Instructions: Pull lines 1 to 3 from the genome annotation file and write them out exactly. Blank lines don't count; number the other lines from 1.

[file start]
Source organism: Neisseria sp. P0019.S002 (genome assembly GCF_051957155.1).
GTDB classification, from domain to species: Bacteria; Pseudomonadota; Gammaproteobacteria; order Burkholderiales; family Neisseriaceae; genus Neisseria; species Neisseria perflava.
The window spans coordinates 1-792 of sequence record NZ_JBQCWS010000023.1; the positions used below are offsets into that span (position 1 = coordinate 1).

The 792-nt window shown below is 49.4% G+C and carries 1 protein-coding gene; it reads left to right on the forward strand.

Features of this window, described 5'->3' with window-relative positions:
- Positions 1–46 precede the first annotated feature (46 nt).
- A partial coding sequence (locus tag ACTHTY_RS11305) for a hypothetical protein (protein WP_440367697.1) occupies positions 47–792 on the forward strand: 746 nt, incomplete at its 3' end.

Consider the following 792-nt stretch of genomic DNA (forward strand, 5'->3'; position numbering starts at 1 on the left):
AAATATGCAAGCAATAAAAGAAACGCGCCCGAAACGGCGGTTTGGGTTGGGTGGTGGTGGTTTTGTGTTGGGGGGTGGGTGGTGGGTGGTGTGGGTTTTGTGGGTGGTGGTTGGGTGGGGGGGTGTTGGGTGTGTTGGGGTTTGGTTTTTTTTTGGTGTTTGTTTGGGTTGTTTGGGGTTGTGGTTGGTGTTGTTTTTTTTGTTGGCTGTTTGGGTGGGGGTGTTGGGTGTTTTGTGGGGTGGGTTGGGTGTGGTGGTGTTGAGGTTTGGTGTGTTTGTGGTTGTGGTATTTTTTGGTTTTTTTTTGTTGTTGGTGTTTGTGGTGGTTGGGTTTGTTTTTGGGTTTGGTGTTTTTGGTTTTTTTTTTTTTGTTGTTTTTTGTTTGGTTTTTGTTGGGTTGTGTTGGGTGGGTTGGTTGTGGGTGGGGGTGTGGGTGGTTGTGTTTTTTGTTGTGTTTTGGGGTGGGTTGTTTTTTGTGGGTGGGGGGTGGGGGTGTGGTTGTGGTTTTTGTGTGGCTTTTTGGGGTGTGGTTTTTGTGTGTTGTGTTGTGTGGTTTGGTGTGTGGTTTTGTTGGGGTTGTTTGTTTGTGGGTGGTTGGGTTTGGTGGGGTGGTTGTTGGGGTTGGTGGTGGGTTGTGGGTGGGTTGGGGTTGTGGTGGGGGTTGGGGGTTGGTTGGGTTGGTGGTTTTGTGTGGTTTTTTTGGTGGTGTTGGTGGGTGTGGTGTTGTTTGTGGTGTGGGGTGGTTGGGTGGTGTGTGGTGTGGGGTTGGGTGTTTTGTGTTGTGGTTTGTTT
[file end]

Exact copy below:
Source organism: Neisseria sp. P0019.S002 (genome assembly GCF_051957155.1).
GTDB classification, from domain to species: Bacteria; Pseudomonadota; Gammaproteobacteria; order Burkholderiales; family Neisseriaceae; genus Neisseria; species Neisseria perflava.
The window spans coordinates 1-792 of sequence record NZ_JBQCWS010000023.1; the positions used below are offsets into that span (position 1 = coordinate 1).